a digression. The real issue here is, looking at the South African
model, whether you see any merit in looking at a completely different
way if we are trying to create a new constitutional court arrangement?
Do you think we simply look at the existing House of Lords and
rename it the Supreme Court or do we look at something somewhat
separate to judge the more difficult constitutional issues?
Baroness Hale of Richmond: It
is a start to have a Supreme Court. That is a move that has already
been done and one which I am very glad to see happen. The idea
of having a constitutional court that is separate from the ordinary
courts of the land I am not so keen on. It is not the common law
way of doing things. Most common law jurisdictions have a hierarchy
through the ordinary courts ending up at whatever the apex court
is, but that court has jurisdiction in things other than constitutional
questions. Of course one's experience of judging ordinary questions
feeds into one's experience of judging constitutional questions.
We do that in the Privy Council. We do that in the House of Lords
at the moment. Just to be landed with constitutional questions,
it is not always easy to find out when they are going to come
up. Human Rights Act questions come up in any sort of case. In
my own former jurisdiction of the family court, human rights were
involved in any decision where you were going to take a child
away from her parents. That involved Article 8 automatically so
one was into Article 8 as well as the domestic law and that can
happen in other areas of the law as well. To hive them off to
be dealt with by a separate institution that only dealt with that
does not seem to me to be practical.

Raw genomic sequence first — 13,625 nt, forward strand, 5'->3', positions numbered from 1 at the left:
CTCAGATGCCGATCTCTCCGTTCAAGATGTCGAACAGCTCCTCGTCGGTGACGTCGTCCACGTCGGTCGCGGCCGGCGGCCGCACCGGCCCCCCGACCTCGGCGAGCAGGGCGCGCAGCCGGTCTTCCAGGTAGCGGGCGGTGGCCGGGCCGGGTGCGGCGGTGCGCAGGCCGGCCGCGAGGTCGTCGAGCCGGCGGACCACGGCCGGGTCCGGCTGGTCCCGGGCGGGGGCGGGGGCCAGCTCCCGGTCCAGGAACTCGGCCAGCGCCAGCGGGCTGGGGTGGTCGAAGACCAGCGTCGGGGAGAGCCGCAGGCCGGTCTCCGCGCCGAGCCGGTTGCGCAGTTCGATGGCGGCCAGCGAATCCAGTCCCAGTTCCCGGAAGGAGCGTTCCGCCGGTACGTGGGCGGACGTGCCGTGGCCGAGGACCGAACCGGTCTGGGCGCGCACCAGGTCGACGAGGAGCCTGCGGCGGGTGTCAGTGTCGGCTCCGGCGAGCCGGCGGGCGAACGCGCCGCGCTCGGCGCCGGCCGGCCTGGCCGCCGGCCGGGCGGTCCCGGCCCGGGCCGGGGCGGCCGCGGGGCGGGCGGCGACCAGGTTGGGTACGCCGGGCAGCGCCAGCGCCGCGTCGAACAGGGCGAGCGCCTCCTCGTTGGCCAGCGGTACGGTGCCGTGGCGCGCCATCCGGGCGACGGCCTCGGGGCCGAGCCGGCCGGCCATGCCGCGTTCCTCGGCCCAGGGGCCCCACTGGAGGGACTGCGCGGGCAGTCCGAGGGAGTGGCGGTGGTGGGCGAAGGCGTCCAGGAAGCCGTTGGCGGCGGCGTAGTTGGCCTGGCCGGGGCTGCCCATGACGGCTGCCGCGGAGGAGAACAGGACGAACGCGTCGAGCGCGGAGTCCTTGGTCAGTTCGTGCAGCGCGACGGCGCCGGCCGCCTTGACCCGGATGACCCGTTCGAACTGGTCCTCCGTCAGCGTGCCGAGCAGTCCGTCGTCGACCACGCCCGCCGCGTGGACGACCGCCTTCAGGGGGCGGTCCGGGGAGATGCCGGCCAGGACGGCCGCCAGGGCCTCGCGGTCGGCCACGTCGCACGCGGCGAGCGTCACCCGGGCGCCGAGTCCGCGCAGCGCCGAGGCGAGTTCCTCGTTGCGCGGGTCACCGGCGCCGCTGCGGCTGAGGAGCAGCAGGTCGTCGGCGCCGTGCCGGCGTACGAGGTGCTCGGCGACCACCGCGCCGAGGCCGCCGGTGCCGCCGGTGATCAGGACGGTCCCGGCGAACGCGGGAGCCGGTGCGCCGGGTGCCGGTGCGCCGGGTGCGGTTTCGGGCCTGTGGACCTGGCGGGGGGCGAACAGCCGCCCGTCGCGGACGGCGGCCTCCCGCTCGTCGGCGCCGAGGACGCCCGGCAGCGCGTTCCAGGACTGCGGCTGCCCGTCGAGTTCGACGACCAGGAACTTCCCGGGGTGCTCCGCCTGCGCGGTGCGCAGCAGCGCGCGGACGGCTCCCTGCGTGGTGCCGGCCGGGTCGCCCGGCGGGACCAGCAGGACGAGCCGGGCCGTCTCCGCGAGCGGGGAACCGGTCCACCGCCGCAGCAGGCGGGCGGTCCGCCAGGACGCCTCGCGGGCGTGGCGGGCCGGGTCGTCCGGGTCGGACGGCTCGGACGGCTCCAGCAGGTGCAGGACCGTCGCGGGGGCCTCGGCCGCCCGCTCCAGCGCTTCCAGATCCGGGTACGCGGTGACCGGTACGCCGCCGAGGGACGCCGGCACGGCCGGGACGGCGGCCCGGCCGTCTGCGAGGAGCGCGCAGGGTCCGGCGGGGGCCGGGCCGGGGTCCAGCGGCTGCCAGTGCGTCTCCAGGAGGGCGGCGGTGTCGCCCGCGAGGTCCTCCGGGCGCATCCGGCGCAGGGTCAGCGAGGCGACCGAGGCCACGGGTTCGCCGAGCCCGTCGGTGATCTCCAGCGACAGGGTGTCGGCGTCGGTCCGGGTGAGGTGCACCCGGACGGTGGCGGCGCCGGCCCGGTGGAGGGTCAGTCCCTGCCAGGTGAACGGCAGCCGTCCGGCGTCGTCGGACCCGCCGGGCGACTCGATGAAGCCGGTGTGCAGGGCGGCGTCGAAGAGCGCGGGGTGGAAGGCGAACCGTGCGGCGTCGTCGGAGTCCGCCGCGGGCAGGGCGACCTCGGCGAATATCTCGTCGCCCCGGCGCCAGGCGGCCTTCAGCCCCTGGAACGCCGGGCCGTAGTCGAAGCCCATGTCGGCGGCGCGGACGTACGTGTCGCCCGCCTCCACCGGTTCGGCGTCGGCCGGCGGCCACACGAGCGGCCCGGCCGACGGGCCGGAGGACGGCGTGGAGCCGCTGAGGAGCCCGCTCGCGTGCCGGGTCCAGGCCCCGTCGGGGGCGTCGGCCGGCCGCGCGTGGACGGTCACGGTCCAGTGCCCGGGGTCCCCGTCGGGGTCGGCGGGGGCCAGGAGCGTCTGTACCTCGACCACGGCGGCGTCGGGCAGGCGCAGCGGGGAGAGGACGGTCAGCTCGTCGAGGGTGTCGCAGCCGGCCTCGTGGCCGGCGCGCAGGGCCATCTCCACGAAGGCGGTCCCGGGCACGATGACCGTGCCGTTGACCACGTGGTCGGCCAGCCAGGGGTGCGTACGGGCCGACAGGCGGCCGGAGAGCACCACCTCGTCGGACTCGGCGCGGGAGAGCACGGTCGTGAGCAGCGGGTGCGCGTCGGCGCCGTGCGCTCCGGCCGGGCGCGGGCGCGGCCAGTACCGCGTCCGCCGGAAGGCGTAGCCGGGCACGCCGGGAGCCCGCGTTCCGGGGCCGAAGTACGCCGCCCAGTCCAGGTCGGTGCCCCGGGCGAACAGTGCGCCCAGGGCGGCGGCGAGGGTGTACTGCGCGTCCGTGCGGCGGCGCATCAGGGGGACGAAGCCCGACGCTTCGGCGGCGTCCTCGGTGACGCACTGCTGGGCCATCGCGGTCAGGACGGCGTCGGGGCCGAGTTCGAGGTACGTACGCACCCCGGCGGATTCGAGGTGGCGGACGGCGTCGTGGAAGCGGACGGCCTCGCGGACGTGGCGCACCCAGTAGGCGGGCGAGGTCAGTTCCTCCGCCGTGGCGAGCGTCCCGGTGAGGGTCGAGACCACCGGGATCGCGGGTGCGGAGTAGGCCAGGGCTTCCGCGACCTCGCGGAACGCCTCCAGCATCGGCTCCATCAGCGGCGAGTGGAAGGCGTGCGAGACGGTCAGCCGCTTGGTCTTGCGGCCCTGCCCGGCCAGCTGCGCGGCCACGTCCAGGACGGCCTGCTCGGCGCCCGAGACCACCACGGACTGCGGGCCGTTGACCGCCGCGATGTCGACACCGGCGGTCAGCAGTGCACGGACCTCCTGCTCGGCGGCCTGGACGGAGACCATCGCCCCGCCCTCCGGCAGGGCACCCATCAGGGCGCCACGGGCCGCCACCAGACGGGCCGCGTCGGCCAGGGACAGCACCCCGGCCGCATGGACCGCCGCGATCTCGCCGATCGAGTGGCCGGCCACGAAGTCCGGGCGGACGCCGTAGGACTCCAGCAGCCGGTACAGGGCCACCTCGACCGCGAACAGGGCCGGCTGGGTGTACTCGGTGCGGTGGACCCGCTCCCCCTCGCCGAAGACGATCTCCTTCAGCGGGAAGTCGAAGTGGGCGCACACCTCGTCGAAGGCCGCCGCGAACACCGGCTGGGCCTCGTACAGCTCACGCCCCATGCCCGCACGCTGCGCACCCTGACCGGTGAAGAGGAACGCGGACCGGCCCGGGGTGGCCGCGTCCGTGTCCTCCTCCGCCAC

Q226 Earl of Onslow: I have heard
said among some of my judicial friends that the move from the
Judicial Committee of the House of Lords to a new Supreme Court
will give the judges, in the old fashioned language, ideas above
their station and they will start acting much more as a Supreme
Court in the way we know it in possibly the United States or Germany
or Canada and not in the way that the House of Lords Judicial
Committee did. Do you agree with that judgment or am I getting
the wrong end of the stick? Is there some substance in it?
Baroness Hale of Richmond: With
respect, I do not agree. I think that we will continue to do the
jobs that we think parliament and the common law have given us
to do. I do not see us becoming more adventurous just because
we are in a different building.
Q227 Earl of Onslow: You will do
exactly what the old Judiciary Committee of the House of Lords
did at twenty times the cost, is that right?
Baroness Hale of Richmond: Pass.
Chairman: That is not a fair question.
That is a resources question.
Q228 Mr Sharma: In principle, should
it be a relatively simple matter for parliament to legislate to
reinstate what you consider to be clearly its original intention
about the meaning of public function when passing the Human Rights
Baroness Hale of Richmond: Thank
you for asking me that. I do not think there is any case I have
been involved in since I was in the House of Lords that has caused
me more grief, because I like to try and respect Judge Learned
Hand's advice, which is that "the spirit of liberty is that
spirit which is not too sure that it is right". As a judge
I try not to be too sure that I am right. But I was absolutely
sure that Lord Bingham and I were right in that case.
Q229 Chairman: We were sure you were
right as well.
Baroness Hale of Richmond: How